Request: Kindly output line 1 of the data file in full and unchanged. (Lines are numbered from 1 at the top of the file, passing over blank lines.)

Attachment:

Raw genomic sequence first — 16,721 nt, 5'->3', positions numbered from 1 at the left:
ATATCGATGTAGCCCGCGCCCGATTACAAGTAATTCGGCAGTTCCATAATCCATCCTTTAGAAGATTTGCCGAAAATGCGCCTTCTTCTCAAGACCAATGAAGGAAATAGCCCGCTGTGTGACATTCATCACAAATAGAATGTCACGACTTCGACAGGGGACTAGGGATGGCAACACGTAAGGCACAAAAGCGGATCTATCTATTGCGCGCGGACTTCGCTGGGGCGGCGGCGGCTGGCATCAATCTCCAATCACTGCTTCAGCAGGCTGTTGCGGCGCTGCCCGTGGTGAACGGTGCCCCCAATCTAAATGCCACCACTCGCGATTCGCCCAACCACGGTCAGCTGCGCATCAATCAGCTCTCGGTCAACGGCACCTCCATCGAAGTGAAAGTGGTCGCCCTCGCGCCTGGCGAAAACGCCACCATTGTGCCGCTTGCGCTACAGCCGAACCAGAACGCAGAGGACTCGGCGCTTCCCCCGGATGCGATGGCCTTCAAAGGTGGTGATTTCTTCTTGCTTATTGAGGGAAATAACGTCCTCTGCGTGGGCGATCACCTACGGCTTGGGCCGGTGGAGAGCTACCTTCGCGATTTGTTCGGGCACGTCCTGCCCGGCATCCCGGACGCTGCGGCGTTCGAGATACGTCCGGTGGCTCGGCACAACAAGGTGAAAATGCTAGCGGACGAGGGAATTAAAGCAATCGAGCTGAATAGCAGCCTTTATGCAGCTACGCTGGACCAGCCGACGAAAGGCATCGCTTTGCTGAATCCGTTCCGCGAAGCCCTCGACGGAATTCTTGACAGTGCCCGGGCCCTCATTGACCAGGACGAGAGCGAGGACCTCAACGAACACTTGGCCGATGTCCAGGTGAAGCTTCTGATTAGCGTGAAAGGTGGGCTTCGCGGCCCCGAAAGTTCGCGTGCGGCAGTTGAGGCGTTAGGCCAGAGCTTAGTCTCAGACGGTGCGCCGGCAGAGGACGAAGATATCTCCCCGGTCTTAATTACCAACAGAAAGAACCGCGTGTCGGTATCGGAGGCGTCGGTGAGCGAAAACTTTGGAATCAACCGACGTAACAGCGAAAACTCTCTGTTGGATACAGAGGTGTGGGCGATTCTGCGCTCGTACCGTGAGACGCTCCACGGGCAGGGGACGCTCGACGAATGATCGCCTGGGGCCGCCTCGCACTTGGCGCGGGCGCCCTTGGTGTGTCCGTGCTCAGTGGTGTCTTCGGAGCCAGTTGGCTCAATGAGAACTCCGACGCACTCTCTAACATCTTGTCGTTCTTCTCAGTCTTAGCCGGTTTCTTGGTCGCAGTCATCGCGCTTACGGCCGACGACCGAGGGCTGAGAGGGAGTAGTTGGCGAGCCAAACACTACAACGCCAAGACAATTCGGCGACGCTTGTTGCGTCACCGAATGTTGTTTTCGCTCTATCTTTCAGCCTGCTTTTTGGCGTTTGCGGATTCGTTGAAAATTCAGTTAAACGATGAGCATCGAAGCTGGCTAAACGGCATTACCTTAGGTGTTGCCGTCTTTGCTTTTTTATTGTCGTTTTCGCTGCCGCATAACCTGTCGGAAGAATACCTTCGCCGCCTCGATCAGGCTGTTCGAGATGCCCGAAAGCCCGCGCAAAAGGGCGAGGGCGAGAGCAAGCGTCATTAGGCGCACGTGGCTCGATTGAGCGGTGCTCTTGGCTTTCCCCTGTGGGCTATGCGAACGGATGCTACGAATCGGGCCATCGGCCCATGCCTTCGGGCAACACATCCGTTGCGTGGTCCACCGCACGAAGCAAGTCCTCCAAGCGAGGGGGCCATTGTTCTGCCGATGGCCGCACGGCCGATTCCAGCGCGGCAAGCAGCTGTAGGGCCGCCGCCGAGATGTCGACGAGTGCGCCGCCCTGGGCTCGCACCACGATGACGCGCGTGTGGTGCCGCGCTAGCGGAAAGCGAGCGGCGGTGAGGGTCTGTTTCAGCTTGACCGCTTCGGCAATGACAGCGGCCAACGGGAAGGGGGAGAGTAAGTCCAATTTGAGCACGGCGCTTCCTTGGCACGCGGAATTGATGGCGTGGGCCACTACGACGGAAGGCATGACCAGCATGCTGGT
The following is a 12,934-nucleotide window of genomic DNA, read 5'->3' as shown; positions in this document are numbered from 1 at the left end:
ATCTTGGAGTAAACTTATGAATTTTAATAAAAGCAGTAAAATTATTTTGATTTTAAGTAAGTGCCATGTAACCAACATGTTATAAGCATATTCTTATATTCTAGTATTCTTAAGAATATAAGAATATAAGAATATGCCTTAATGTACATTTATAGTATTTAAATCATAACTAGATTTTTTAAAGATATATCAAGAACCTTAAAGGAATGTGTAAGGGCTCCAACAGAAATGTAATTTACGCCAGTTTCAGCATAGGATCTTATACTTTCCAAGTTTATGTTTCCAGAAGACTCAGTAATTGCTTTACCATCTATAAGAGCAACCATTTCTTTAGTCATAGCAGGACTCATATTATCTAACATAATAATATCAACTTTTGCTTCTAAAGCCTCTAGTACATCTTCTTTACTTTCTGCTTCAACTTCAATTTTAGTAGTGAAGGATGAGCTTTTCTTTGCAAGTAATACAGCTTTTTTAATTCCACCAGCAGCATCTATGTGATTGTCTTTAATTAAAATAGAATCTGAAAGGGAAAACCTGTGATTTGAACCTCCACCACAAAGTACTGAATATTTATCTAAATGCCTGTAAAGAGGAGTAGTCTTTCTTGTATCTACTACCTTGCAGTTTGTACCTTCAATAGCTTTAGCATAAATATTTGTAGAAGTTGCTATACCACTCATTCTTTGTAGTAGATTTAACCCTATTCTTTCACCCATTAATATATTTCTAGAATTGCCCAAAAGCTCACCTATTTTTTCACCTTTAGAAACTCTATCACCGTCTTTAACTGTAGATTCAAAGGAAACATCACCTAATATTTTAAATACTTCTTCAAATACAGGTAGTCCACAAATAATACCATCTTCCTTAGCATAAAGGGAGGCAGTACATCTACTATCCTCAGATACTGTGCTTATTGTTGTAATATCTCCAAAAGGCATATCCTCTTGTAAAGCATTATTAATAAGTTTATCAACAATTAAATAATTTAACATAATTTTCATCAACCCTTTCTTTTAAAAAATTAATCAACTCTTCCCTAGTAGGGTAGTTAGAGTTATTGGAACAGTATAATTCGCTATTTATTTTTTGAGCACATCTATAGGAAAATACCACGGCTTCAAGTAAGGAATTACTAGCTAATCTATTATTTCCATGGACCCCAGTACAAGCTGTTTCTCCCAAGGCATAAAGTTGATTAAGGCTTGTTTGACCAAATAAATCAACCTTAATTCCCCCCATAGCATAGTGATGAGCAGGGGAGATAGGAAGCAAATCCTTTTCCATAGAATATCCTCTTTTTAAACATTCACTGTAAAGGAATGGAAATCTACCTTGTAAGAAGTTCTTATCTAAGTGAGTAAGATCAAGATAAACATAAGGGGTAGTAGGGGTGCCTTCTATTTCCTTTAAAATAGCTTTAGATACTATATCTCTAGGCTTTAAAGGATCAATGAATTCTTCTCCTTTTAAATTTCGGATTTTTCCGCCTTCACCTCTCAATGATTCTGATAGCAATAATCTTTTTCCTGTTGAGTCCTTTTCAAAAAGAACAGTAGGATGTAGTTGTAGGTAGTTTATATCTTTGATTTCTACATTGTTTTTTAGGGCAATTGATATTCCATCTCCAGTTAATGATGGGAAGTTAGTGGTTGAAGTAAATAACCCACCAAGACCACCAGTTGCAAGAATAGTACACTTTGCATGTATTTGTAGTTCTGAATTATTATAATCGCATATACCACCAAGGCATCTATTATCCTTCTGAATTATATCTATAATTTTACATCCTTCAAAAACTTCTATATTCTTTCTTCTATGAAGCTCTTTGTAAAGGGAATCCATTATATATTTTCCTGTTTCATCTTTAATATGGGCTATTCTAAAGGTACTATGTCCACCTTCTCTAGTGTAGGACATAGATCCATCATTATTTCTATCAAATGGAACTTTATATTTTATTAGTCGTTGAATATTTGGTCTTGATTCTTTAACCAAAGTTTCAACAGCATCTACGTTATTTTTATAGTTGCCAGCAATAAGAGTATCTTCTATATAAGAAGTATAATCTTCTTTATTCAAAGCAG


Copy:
Raw genomic sequence first — 16,721 nt, 5'->3', positions numbered from 1 at the left: